Thursday, November 26, 2020

Pursuing Lofty Visions of Greatness in a Very Ordinary Life

Do you desire to do something great, something that people in your community, even around the world, will remember long after you are gone? You know, leaving some grand, indelible mark that will ensure your legacy for many years to come.

I wonder if great inventors like Thomas Edison, Alexander Graham Bell, or the Wright brothers had thoughts like that. Waking up one morning and thinking, “I know – I’m going to invent a light bulb (or a telephone, or a way for people to fly).” I kind of doubt that. Greatness is something that arrives without fanfare while someone’s in the midst of doing very ordinary things.


What about the great agricultural scientist George Washington Carver, who rose above slavery to develop techniques to counter soil depletion, discover more than 140 uses for the peanut, and become a college professor? Do you think he went to bed at night dreaming about how to achieve greatness? I think not. I suspect he recognized his calling, cultivated his passions, honed his skills, and along the way, became one of the most renowned scientists of his time.


One of the stark realities of everyday life is that it’s so daily, marked mostly with the mundane and rarely with anything spectacular. The legendary Helen Keller, who achieved much as an author, political activist and lecturer, despite being both deaf and blind, acknowledged this. She said, "I long to accomplish some great and noble task, but it is my chief duty to accomplish small tasks as if they were great and noble." 


In a meditation in My Utmost for His Highest, Oswald Chambers wrote, “We have a tendency to look for wonder in our experience, and we mistake heroic actions for real heroes. It’s one thing to go through a crisis grandly, yet quite another to go through every day glorifying God when there is no witness, no limelight, and no one paying even the remotest attention to us.”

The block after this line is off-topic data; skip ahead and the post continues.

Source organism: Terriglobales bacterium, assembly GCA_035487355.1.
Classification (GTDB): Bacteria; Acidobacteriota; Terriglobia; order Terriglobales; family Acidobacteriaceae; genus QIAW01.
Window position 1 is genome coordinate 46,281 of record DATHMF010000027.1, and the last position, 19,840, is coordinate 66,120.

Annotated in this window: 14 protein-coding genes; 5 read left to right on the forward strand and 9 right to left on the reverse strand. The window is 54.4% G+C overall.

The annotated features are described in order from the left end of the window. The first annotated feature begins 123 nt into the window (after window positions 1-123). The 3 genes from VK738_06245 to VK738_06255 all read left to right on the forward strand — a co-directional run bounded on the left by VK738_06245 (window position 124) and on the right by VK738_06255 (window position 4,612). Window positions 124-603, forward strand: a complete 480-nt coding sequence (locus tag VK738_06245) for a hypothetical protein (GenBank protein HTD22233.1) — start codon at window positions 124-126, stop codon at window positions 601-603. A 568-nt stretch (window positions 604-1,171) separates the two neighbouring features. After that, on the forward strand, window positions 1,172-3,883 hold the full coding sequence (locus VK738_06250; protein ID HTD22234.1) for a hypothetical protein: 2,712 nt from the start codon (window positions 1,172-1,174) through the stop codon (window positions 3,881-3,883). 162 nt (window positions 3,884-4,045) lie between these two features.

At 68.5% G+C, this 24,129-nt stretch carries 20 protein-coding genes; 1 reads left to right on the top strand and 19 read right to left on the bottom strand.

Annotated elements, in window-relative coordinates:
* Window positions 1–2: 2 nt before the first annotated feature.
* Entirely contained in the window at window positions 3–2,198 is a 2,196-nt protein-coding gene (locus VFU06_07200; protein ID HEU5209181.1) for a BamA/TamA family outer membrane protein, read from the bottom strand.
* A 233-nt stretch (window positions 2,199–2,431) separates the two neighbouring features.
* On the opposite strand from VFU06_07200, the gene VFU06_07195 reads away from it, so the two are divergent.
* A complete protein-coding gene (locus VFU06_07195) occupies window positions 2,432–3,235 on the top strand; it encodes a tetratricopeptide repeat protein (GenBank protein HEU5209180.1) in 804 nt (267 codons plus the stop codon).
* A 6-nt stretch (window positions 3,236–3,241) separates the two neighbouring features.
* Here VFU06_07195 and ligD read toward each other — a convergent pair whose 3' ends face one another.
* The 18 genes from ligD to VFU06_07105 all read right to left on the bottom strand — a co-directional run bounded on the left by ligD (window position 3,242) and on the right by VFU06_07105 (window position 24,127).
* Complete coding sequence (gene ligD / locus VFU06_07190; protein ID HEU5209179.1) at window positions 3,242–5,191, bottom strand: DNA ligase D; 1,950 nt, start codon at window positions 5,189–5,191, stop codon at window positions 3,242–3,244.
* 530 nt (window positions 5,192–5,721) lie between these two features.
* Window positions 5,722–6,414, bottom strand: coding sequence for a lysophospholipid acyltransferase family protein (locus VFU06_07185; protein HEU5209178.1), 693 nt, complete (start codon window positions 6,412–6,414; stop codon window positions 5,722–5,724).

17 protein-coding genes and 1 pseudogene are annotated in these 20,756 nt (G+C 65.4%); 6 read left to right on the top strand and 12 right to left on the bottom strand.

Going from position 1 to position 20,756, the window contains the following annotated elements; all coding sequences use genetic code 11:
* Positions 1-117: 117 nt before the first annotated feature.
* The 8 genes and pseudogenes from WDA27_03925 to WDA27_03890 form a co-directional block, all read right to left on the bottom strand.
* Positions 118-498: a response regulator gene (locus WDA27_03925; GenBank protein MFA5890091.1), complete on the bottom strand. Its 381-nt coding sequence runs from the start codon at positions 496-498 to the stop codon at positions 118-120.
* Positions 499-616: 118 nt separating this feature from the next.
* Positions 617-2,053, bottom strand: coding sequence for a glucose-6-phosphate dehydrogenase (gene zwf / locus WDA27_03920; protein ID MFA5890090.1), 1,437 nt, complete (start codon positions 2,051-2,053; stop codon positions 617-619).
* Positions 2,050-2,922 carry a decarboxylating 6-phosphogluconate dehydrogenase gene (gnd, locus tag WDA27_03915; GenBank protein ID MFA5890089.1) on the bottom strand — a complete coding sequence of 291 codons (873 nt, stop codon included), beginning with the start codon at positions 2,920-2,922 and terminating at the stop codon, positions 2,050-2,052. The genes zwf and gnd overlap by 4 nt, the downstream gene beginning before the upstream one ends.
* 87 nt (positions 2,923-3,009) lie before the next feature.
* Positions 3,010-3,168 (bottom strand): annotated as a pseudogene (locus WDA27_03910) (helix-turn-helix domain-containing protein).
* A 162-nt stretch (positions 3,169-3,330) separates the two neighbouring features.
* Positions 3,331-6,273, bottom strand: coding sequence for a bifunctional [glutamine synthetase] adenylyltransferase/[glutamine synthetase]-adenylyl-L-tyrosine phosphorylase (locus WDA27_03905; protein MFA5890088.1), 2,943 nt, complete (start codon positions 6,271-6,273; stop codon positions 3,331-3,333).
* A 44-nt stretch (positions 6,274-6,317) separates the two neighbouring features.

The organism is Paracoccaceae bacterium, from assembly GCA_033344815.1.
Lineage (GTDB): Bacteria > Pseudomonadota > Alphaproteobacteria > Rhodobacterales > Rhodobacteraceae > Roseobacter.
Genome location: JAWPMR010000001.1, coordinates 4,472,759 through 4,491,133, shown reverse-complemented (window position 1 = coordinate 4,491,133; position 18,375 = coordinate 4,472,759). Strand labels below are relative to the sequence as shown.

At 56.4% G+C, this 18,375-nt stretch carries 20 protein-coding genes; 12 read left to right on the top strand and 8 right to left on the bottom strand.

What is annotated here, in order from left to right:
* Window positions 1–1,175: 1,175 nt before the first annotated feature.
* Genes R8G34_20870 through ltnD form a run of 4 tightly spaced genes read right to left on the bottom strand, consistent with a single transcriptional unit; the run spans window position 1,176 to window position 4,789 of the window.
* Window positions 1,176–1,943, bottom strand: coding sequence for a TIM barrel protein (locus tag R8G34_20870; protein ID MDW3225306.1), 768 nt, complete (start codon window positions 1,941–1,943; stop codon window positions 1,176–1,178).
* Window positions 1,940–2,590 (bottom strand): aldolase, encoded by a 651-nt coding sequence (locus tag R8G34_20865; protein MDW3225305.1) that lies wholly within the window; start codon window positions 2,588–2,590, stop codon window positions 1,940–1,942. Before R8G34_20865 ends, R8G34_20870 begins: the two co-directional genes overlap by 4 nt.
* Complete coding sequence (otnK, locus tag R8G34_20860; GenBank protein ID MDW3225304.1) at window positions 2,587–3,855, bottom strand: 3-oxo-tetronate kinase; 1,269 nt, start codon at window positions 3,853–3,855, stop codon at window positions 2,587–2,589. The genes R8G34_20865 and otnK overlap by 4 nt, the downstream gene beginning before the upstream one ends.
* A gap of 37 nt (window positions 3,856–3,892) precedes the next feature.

Have you ever felt this way? No tickertape parade in your honor, no commendations, just the distinction of doing non-extraordinary work for little or no recognition? And yet, this is what God calls us to as His children. As Chambers also observed, “To be utterly unnoticeable requires God’s Spirit in us making us absolutely humanly His. The true test of a saint’s life is not successfulness but faithfulness on the human level of life.”


In one of His parables, talking about the importance of being faithful in undertaking responsibilities entrusted to us, Jesus declared, Whoever can be trusted with very little can also be trusted with much, and whoever is dishonest with very little will also be dishonest with much" (Luke 16:10). To me, the Lord is saying, “Do you long to be engaging in things great and important? First, prove yourself trustworthy in doing the small, ordinary things I’ve already given to you.”


Writing to believers in the ancient city of Colossae, the apostle Paul affirmed that workers or employees, whether doing small tasks or pursuing great projects, should always keep their ultimate “boss” in mind: “Bondservants, obey in all things your masters according to the flesh, not with eyeservice, as men-pleasers, but in sincerity of heart, fearing God. And whatever you do, do it heartily, as to the Lord and not to men, knowing that from the Lord you will receive the reward of the inheritance; for you serve the Lord Christ” (Colossians 3:23-24).


It's not about doing great things for God; it’s about the joy and privilege of a great God doing His work through us for His glory. That way, even if we have the opportunity to do something great and noteworthy, we know where the credit should really go.

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